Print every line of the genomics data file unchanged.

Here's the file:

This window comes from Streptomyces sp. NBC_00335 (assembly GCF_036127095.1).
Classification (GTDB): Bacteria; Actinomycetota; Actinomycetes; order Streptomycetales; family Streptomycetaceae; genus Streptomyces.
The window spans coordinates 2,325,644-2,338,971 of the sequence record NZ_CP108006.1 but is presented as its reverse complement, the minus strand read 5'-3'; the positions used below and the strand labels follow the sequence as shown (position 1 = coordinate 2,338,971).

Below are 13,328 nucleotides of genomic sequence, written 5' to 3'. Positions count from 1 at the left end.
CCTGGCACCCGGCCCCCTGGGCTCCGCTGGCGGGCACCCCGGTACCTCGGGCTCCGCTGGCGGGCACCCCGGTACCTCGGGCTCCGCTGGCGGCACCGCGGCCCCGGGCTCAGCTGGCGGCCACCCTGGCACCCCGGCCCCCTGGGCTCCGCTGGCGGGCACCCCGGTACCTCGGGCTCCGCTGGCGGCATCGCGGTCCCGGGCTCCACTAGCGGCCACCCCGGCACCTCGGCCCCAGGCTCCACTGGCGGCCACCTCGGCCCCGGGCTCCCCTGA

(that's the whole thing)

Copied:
This window comes from Streptomyces sp. NBC_00335 (assembly GCF_036127095.1).
Classification (GTDB): Bacteria; Actinomycetota; Actinomycetes; order Streptomycetales; family Streptomycetaceae; genus Streptomyces.
The window spans coordinates 2,325,644-2,338,971 of the sequence record NZ_CP108006.1 but is presented as its reverse complement, the minus strand read 5'-3'; the positions used below and the strand labels follow the sequence as shown (position 1 = coordinate 2,338,971).

Below are 13,328 nucleotides of genomic sequence, written 5' to 3'. Positions count from 1 at the left end.
CCTGGCACCCGGCCCCCTGGGCTCCGCTGGCGGGCACCCCGGTACCTCGGGCTCCGCTGGCGGGCACCCCGGTACCTCGGGCTCCGCTGGCGGCACCGCGGCCCCGGGCTCAGCTGGCGGCCACCCTGGCACCCCGGCCCCCTGGGCTCCGCTGGCGGGCACCCCGGTACCTCGGGCTCCGCTGGCGGCATCGCGGTCCCGGGCTCCACTAGCGGCCACCCCGGCACCTCGGCCCCAGGCTCCACTGGCGGCCACCTCGGCCCCGGGCTCCCCTGA